4277837 IBM 1981 LGAS BC 144 Personal portable terminal for financial transactions
5220501 Online Res. 1993 LGAS BC 142 Method and system for remote delivery of retail banking services
4799156 Strat. Process. 1989 LGAS BC 138 Interactive market management system
5557518 Citibank 1996 LGAS BC 54 Trusted agents for open electronic commerce
4922432 Int. Chip 1990 LGAS CAD 138 Knowledge based method and apparatus for designing integrated circuits using functional specifications
4558413 Xerox 1985 LGAS CASE 263 Software version management system
4809170 Apollo 1989 LGAS CASE 145 Computer device for aiding in the development of software system
5155847 Minicom 1992 LGAS CASE 117 Method and apparatus for updating software at remote locations
5347632 Prodigy 1994 LGAS Com 136 Reception system for an interactive computer network and method of operation
5333266 IBM 1994 LGAS Com 119 Method and apparatus for message handling in computer systems
5406557 Nat. Semicond. 1995 LGAS Com 56 Interenterprise electronic mail hub 5181162 Kodak 1993 LGAS DB 198 Document management and production system
5133075 HP 1992 LGAS DB 164 Method of monitoring changes in attribute values of object in an object-oriented database
4853843 Tektronix 1989 LGAS DB 122 System for merging virtual partitions of a distributed database
4769772 Bull 1988 LGAS DB 107 Automated query optimization method using both global and parallel local optimizations for materialization access planning for distributed databases
4992940 H-Renee 1991 LGAS DB 107 System and method for automated selection of equipment for purchase through input of user desired specifications
5499371 Persistence 1996 LGAS DB 59 Method and apparatus for automatic generation of object oriented code for mapping relational data to objects
5560005 ActaMed 1996 LGAS DB 57 Methods and systems for object-based relational distributed databases 5437027 Texas Inst. 1995 LGAS DB 52 System and method for database management supporting object-oriented programming
5008853 Xerox 1991 LGAS GUI 193 Representation of collaborative multi-user activities relative to shared structured data objects in a networked workstation environment
5572643 Individual 1996 LGAS GUI 173 Web browser with dynamic display of information objects during linking
4555775 AT&T 1985 LGAS GUI 170 Dynamic generation and overlaying of graphic windows for multiple active program storage areas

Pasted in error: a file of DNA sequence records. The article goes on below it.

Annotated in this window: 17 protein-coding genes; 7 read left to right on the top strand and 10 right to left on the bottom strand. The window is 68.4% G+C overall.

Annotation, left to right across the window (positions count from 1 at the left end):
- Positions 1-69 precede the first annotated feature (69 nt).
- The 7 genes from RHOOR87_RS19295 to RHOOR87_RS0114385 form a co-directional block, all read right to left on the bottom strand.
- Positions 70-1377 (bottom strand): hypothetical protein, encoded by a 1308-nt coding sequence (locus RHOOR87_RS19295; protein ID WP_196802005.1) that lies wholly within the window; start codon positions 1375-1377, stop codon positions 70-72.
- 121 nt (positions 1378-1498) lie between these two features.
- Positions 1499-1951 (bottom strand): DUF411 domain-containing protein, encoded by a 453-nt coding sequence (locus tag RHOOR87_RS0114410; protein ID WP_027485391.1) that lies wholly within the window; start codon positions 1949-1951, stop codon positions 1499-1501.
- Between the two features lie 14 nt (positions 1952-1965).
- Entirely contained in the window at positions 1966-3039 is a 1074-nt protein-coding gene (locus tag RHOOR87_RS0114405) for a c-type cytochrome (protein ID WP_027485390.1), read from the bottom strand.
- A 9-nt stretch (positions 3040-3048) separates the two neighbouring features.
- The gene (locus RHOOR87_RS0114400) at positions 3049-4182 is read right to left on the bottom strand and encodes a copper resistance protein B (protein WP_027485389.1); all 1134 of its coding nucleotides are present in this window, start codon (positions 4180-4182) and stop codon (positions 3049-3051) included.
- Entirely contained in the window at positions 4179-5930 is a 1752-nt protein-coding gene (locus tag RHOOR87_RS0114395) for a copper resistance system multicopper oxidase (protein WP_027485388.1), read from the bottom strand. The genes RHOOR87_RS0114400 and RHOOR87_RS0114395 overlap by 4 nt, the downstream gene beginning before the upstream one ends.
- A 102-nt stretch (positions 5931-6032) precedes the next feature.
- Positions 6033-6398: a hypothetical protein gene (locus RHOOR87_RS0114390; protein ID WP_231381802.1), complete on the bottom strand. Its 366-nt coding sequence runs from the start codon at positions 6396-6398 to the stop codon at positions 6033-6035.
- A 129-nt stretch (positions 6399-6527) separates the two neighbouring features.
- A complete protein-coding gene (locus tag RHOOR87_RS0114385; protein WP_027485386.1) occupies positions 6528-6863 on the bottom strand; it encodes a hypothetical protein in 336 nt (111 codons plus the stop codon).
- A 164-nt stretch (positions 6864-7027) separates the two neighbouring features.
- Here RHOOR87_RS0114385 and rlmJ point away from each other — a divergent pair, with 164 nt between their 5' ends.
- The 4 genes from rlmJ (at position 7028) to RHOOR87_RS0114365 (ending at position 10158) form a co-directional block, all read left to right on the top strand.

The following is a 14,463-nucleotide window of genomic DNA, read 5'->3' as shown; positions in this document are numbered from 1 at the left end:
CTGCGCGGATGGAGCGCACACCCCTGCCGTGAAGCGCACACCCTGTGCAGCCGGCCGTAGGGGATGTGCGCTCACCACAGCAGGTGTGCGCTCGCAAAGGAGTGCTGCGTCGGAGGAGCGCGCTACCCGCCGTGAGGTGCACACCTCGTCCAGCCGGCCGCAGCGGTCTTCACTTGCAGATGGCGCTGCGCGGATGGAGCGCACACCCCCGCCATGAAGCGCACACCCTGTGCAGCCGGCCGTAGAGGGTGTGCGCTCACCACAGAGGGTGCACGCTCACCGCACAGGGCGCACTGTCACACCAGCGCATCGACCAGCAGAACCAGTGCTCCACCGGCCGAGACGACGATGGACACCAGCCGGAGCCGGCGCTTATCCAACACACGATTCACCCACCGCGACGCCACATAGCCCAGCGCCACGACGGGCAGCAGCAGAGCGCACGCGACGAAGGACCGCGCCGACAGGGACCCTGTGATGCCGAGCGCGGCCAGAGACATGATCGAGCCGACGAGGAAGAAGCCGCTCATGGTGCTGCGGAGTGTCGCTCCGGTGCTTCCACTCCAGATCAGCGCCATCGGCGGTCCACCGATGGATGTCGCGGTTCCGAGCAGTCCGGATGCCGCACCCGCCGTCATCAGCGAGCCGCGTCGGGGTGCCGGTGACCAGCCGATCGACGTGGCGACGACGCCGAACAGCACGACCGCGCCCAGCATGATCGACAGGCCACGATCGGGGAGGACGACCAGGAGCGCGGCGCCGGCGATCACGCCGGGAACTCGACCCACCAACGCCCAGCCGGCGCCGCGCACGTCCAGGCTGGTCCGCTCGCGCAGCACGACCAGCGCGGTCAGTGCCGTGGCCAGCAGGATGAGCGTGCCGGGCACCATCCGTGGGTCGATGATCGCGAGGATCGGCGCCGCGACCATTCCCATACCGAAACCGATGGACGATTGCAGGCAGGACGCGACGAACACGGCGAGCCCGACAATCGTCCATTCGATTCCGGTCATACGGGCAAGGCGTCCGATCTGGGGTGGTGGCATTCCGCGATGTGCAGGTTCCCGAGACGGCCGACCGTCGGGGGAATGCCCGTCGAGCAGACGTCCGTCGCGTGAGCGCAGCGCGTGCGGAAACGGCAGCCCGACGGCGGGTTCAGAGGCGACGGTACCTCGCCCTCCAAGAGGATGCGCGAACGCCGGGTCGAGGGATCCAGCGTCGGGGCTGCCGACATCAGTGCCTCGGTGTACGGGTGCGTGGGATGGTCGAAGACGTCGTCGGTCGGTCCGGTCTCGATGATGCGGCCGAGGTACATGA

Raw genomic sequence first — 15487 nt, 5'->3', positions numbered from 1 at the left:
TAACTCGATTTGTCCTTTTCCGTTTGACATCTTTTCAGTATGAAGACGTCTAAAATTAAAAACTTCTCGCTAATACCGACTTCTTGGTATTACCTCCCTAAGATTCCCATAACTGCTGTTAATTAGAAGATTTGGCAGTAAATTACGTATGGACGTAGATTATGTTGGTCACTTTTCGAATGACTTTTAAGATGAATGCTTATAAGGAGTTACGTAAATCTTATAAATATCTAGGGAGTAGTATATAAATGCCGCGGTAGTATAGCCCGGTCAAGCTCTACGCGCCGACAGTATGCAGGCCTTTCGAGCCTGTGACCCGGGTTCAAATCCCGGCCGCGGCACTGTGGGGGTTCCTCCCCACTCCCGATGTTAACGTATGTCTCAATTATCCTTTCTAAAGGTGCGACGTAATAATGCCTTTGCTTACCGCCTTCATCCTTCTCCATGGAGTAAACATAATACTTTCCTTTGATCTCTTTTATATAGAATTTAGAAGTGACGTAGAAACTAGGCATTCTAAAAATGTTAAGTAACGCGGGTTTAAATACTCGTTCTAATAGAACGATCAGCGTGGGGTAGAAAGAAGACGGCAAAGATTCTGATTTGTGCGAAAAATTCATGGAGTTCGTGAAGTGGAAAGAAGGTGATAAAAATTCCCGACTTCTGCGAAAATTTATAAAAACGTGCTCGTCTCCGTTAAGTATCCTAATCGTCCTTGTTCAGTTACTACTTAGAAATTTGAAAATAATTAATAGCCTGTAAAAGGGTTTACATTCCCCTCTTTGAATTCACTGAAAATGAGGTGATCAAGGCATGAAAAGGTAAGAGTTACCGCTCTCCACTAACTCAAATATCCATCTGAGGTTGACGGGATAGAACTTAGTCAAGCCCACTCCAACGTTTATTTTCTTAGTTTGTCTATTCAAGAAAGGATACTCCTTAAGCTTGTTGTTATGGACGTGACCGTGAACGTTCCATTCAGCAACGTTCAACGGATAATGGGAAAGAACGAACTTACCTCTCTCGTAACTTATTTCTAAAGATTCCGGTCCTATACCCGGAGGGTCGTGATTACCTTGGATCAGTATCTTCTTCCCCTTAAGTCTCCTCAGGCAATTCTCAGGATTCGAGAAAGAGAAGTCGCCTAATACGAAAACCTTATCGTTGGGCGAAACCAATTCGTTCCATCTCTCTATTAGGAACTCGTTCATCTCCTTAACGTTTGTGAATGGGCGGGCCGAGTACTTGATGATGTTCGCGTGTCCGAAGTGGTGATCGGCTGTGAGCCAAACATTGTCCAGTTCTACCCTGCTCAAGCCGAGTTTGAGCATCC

5041992 U. Pittsburgh 1991 LGAS GUI 169 Interactive method of developing software interfaces
5119475 Schlumberger 1992 LGAS GUI 157 Object-oriented framework for menu definition
4813013 Cadware 1989 LGAS GUI 149 Schematic diagram generating system using library of general purpose interactively selectable graphic primitives to create special applications icons
4885717 Tektronix 1989 LGAS GUI 148 System for graphically representing operation of object-oriented programs
5072412 Xerox 1991 LGAS GUI 120 User interface with multiple workspaces for sharing display system objects
5500929 Taligent 1996 LGAS GUI 55 System for browsing a network resource book with tabs attached to pages
5524195 Sun 1996 LGAS GUI 48 Graphical user interface for interactive television with an animated agent
5530852 Sun 1996 LGAS IR 125 Method for extracting profiles and topics from a first file written in a first markup language and generating files in different markup languages containing the profiles and topics for use in accessing data described by the profiles and topics
4658370 Teknowledge 1987 LGAS KB 114 Knowledge engineering tool
4591983 Teknowledge 1986 LGAS KB 113 Hierarchical knowledge system
4649515 Westinghouse 1987 LGAS KB 111 Methods and apparatus for system fault diagnosis and control
5241671 Enc. Britannica 1993 LGAS MM 137 Multimedia search system using a plurality of entry path means which indicate interrelatedness of information
5307456 Sony 1994 LGAS MM 107 Integrated multi-media production and authoring system
4630201 Int. Security 1986 LGAS Sec 122 On-line and off-line transaction security system using a code generated from a transaction parameter and a random number
5550984 Matsushita 1996 LGAS Sec 55 Security system for preventing unauthorized communications between networks by translating communications received in ip protocol to non-ip protocol to remove address and routing services information
4953080 HP 1990 LGSS FS 146 Object management facility for maintaining data in a computer system
5050090 R.J. Renolds 1991 LGSS FS 115 Object placement method and apparatus
5329619 Software AG 1994 LGSS MW 127 Cooperative processing interface and communication broker for heterogeneous computing environments
4819159 Tolerant Sys. 1989 LGSS MW 120 Distributed multiprocess transaction processing system and method
5497463 Bull 1996 LGSS MW 52 Ally mechanism for interconnecting nondistributed computing environment (DCE) and DCE systems to operate in a network system
5125091 Hazox 1992 LGSS RTS 122 Object oriented control of real-time processing